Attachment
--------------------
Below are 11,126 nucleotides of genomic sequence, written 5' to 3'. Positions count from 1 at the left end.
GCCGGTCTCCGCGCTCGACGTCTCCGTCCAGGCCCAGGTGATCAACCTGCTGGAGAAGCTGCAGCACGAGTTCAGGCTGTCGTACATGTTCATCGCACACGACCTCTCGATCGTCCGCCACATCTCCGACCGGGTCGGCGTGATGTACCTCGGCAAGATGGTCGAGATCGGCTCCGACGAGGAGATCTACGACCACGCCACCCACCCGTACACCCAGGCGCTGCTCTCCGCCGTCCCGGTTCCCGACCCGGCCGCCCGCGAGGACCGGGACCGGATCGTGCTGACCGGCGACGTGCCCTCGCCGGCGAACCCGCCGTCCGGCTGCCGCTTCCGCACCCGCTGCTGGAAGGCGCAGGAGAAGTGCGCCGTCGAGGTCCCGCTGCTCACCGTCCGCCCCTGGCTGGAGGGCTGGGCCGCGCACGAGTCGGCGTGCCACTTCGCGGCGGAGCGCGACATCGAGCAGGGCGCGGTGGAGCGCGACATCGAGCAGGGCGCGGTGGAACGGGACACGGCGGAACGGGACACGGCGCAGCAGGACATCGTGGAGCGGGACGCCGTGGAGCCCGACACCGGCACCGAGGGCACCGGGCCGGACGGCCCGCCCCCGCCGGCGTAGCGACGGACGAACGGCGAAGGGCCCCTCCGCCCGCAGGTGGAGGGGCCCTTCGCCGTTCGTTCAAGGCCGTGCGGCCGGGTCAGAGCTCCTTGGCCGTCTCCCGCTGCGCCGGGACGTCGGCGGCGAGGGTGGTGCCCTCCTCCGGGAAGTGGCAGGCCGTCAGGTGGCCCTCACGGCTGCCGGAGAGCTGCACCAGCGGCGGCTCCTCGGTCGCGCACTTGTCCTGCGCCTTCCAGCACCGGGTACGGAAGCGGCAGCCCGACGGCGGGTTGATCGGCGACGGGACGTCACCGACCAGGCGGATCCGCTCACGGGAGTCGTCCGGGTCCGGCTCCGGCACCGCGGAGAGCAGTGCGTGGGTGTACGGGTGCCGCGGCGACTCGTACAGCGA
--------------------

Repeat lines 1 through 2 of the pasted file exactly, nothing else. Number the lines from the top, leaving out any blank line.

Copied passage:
Below are 11,126 nucleotides of genomic sequence, written 5' to 3'. Positions count from 1 at the left end.
GCCGGTCTCCGCGCTCGACGTCTCCGTCCAGGCCCAGGTGATCAACCTGCTGGAGAAGCTGCAGCACGAGTTCAGGCTGTCGTACATGTTCATCGCACACGACCTCTCGATCGTCCGCCACATCTCCGACCGGGTCGGCGTGATGTACCTCGGCAAGATGGTCGAGATCGGCTCCGACGAGGAGATCTACGACCACGCCACCCACCCGTACACCCAGGCGCTGCTCTCCGCCGTCCCGGTTCCCGACCCGGCCGCCCGCGAGGACCGGGACCGGATCGTGCTGACCGGCGACGTGCCCTCGCCGGCGAACCCGCCGTCCGGCTGCCGCTTCCGCACCCGCTGCTGGAAGGCGCAGGAGAAGTGCGCCGTCGAGGTCCCGCTGCTCACCGTCCGCCCCTGGCTGGAGGGCTGGGCCGCGCACGAGTCGGCGTGCCACTTCGCGGCGGAGCGCGACATCGAGCAGGGCGCGGTGGAGCGCGACATCGAGCAGGGCGCGGTGGAACGGGACACGGCGGAACGGGACACGGCGCAGCAGGACATCGTGGAGCGGGACGCCGTGGAGCCCGACACCGGCACCGAGGGCACCGGGCCGGACGGCCCGCCCCCGCCGGCGTAGCGACGGACGAACGGCGAAGGGCCCCTCCGCCCGCAGGTGGAGGGGCCCTTCGCCGTTCGTTCAAGGCCGTGCGGCCGGGTCAGAGCTCCTTGGCCGTCTCCCGCTGCGCCGGGACGTCGGCGGCGAGGGTGGTGCCCTCCTCCGGGAAGTGGCAGGCCGTCAGGTGGCCCTCACGGCTGCCGGAGAGCTGCACCAGCGGCGGCTCCTCGGTCGCGCACTTGTCCTGCGCCTTCCAGCACCGGGTACGGAAGCGGCAGCCCGACGGCGGGTTGATCGGCGACGGGACGTCACCGACCAGGCGGATCCGCTCACGGGAGTCGTCCGGGTCCGGCTCCGGCACCGCGGAGAGCAGTGCGTGGGTGTACGGGTGCCGCGGCGACTCGTACAGCGA